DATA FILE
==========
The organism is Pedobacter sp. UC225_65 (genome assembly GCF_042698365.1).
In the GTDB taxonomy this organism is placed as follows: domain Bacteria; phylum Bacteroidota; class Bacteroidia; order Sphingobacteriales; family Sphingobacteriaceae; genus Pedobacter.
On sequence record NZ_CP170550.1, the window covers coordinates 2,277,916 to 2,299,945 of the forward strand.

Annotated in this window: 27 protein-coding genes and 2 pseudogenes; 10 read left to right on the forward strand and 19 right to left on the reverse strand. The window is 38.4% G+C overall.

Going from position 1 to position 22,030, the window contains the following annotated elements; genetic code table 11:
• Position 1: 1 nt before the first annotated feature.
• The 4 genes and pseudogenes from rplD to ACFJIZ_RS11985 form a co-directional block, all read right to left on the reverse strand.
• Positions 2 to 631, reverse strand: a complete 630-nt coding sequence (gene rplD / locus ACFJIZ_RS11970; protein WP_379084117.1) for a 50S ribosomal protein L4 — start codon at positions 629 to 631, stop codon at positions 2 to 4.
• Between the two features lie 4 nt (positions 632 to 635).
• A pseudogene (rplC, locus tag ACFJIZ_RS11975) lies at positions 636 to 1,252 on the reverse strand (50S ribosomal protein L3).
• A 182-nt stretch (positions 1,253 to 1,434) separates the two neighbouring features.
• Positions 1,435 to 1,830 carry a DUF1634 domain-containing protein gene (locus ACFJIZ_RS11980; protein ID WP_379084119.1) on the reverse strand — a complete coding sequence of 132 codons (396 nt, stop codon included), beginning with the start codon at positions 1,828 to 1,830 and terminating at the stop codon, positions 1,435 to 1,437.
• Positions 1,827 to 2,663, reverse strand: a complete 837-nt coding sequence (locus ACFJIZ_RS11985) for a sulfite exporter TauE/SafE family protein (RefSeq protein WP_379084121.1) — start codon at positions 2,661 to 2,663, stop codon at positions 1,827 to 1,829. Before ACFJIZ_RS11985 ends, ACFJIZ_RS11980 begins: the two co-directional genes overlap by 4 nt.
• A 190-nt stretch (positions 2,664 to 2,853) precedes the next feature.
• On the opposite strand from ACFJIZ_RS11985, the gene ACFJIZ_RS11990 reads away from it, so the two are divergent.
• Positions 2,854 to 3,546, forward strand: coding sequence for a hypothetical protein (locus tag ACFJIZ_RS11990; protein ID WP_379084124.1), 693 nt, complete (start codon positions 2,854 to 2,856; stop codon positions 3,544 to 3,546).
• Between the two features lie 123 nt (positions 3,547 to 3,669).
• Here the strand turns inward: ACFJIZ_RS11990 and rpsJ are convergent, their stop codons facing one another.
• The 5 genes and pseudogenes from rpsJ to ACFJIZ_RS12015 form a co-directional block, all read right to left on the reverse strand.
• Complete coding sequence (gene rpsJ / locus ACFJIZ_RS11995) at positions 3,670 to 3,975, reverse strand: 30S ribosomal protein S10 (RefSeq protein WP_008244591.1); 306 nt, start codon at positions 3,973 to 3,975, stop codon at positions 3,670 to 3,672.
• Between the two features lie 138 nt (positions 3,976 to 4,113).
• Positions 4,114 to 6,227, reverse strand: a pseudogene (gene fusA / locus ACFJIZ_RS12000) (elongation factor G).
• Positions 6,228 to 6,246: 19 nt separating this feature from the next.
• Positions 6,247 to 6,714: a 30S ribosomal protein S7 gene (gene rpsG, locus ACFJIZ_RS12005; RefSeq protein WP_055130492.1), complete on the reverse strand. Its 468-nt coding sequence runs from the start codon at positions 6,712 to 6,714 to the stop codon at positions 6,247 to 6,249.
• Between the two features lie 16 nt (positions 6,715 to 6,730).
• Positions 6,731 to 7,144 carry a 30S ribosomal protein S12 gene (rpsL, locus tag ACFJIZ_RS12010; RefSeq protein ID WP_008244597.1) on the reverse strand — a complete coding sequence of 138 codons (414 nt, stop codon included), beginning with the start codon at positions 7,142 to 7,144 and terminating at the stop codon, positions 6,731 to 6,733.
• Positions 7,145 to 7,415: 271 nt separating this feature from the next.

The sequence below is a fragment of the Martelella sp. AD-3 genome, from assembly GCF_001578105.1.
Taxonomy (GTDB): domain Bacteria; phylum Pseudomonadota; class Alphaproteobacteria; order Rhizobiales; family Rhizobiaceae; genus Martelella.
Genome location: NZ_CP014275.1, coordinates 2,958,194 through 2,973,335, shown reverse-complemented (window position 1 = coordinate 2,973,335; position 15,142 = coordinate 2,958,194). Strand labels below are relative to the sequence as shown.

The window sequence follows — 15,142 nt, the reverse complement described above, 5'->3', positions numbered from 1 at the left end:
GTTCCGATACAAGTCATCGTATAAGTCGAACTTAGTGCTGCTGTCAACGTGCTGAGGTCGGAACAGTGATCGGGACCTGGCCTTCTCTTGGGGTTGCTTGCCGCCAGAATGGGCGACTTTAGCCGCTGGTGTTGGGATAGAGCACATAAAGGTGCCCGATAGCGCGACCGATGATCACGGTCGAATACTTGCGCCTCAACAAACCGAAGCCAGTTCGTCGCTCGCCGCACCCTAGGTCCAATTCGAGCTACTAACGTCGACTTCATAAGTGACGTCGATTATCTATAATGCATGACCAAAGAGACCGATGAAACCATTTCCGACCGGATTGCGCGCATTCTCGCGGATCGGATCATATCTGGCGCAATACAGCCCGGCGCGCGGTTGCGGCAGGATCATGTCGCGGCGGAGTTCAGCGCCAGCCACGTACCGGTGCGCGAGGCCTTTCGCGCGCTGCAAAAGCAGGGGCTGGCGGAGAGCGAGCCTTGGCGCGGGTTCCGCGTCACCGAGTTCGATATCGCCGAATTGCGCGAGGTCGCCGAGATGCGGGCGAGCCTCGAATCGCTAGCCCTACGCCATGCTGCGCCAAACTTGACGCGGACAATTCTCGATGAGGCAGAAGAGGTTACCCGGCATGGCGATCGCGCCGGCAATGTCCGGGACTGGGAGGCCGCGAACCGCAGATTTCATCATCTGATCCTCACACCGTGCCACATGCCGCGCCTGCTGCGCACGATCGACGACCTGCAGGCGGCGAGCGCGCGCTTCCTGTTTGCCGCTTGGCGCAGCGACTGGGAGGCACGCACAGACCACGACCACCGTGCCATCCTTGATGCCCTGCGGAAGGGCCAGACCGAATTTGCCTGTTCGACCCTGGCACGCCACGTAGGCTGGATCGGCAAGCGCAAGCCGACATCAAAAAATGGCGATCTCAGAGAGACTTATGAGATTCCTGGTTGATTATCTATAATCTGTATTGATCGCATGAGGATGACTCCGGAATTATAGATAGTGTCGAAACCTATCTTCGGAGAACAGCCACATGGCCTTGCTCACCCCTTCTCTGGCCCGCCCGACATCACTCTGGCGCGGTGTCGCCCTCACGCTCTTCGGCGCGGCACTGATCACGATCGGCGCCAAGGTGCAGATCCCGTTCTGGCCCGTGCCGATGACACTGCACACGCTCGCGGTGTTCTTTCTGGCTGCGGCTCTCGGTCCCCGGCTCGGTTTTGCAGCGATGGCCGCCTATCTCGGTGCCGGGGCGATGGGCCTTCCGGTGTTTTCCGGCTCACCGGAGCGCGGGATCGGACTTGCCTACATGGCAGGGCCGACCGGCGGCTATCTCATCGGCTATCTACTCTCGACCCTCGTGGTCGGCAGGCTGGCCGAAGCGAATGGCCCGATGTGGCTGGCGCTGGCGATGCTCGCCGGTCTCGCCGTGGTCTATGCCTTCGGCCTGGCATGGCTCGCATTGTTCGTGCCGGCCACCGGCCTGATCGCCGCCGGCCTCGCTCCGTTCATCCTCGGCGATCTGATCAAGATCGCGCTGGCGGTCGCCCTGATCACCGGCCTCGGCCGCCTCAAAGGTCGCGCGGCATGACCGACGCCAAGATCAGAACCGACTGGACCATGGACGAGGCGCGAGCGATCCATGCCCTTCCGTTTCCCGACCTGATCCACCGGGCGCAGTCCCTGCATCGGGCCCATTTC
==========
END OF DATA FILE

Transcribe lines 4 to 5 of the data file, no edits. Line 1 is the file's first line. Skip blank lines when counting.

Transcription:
Annotated in this window: 27 protein-coding genes and 2 pseudogenes; 10 read left to right on the forward strand and 19 right to left on the reverse strand. The window is 38.4% G+C overall.

Going from position 1 to position 22,030, the window contains the following annotated elements; genetic code table 11: